The British Rock Olympics: The Style Icon Competition, Part One – The ’60s

Aug 5, 2012 | 2751 Views | 7 Comments

When it comes to music, I’ve waved the U.K. Rock Team flag my entire life. Okay, I realize those skinny boys stole a lot of riffs and rhythms from their American R&B heroes of the ’50s. But there was something about their electric British sound and haughty, mod style that turned me into a Union Jack junkie from my earliest Beatle-loving days. So, in honor of London hosting the 2012 Summer Olympic Games, here is Part One of my series on British rock medal winners: The 1960s Style Icon Competition.

From Carnaby Street to The King’s Road (once described as “a wilderness of stoned harlequins,” by antiques dealer Christopher Gibbs), swinging London was the center of the universe for hip ’60s culture. As The Kinks succinctly summed it up: “Everywhere the Carnabetian Army marches on, each one a dedicated follower of fashion.” Boutiques with names like Granny Takes a Trip and I Was Lord Kitchener’s Valet were the hot spots for U.K. rock royalty. The Beatles added to the scene when they opened The Apple Boutique, described by Paul McCartney as “a beautiful place where beautiful people can buy beautiful things.” Glad-rags galore!  Given the enormous influence of English musicians and designers on popular culture, I hereby present my awards for 1960s British sartorial splendor.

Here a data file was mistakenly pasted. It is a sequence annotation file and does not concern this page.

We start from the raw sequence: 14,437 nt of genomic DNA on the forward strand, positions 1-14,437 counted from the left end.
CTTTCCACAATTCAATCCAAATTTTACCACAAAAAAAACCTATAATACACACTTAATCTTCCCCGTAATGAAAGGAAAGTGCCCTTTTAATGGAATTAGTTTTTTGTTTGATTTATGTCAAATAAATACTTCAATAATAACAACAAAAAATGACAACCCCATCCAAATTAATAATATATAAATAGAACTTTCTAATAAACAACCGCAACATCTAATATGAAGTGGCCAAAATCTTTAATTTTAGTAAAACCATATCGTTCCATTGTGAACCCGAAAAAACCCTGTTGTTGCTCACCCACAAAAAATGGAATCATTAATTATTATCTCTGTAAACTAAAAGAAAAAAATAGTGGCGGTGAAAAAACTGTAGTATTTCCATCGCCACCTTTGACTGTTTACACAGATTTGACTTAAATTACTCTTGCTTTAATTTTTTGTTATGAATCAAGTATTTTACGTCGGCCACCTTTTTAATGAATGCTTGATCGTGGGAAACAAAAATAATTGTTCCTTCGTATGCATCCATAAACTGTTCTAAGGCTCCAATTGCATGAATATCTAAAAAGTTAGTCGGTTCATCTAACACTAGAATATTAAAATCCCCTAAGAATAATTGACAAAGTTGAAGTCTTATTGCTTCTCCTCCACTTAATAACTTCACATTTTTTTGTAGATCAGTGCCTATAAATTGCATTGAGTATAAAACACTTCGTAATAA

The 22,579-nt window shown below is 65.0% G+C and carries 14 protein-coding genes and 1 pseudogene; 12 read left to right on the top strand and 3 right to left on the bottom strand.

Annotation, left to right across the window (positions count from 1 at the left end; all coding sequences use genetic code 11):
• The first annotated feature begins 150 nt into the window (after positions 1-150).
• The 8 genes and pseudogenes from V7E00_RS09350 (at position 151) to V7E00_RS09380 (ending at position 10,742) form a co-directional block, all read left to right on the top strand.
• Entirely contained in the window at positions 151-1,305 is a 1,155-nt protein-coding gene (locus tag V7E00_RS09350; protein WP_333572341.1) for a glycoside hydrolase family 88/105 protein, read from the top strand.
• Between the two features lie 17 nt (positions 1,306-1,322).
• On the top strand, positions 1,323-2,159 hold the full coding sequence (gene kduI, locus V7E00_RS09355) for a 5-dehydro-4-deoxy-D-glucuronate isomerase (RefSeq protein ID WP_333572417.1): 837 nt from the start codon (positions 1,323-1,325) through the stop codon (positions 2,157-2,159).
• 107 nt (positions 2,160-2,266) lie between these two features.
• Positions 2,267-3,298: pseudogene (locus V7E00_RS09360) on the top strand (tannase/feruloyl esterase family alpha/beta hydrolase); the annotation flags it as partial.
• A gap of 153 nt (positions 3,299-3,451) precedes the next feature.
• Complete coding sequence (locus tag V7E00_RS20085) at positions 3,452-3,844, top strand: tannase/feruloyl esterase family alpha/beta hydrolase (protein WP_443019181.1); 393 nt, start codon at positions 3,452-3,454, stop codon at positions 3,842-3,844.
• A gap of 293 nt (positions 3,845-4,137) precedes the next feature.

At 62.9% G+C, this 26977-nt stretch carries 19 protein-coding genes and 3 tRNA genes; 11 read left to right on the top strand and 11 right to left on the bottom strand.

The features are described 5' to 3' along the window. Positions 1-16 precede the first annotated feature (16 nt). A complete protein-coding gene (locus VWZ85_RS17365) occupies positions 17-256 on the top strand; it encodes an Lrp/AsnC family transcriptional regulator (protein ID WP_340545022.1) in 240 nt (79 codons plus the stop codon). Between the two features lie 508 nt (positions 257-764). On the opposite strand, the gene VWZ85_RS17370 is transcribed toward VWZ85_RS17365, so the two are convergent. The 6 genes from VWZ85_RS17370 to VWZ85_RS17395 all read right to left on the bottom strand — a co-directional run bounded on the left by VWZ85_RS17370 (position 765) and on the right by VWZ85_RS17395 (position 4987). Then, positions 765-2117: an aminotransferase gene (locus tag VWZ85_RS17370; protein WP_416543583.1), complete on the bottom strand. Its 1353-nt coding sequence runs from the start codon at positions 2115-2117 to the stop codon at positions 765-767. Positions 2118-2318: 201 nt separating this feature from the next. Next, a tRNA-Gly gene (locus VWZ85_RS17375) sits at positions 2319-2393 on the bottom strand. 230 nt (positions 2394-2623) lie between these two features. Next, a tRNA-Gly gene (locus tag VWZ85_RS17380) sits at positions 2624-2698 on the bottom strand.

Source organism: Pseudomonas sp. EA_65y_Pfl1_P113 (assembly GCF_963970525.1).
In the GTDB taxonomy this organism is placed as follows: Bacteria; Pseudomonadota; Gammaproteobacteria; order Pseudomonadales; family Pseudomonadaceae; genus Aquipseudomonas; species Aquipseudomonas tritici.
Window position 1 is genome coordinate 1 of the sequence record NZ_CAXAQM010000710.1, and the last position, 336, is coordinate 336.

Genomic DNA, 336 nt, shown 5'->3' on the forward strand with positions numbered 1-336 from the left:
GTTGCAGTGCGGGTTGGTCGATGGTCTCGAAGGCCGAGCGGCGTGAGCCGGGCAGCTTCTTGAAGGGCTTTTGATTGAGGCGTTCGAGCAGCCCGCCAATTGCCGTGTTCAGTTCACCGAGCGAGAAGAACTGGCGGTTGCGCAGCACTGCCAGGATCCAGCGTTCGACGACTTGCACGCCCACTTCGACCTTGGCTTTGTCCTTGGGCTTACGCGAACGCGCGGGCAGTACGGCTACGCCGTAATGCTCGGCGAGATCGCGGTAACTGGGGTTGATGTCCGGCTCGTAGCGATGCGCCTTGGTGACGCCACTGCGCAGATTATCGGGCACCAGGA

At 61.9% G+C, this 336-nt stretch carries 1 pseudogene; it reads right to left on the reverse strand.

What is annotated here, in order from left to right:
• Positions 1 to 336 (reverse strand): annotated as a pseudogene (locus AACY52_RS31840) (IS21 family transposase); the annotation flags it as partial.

Gold Medal Winner: Brian Jones, founding member of the Rolling Stones, was a talented, versatile artist and the ultimate ’60s fashion plate. The tie-dyed American hippies didn’t know what hit them when Lord Brian descended from the heavens to attend the 1967 Monterey Pop festival. “Brian, in mind-shattering gold lamé coat festooned with beads, crystals and lace, was the unofficial king of the festival,” reported New Musical Express magazine. In his book Stone Alone, bandmate Bill Wyman lists the items purchased during a typical Brian Jones shopping spree: a mandarin coat, a pink fringed coat, pink velvet cape, a flannel-and-lace jacket, embroidered and velvet jackets, two velvet scarves, four pairs of trousers, two kimonos and two scarves, two strings of bells, a blouse and a pink beaded belt. Alas, the fragile Jones, a father of five, died in a swimming pool at age 27 a few weeks after his Stone-mates booted him from the band in 1969.

Silver Medal Winner: Rod Stewart has donned many a flashy fashion: leopard print suits, gauzy jumpsuits, tartan scarves and caps, and blood clot-inducing disco pants. But he was at his style peak in 1965, when he sang with Steampacket and Long John Baldry’s Hoochie Coochie Men. With his back-combed, perfectly coiffed hair, high-heeled boots, checked pants and leather back-belted coats, he was the darling of the London club scene. Even the generally staid BBC took notice, featuring the 20-year-old in a 1965 TV documentary titled “Rod the Mod.” Members of many bands – The Kinks, The Who, The Small Faces – styled themselves as Mods, but Rod topped them all. “I’ve always been very flashy.” Rod once said. “Even when I was at school I had to be the best dressed.” And for a few brief years in the mid-60s, he was just that.  At age 67, he still dazzles audiences with his tousled locks and coats of many colors.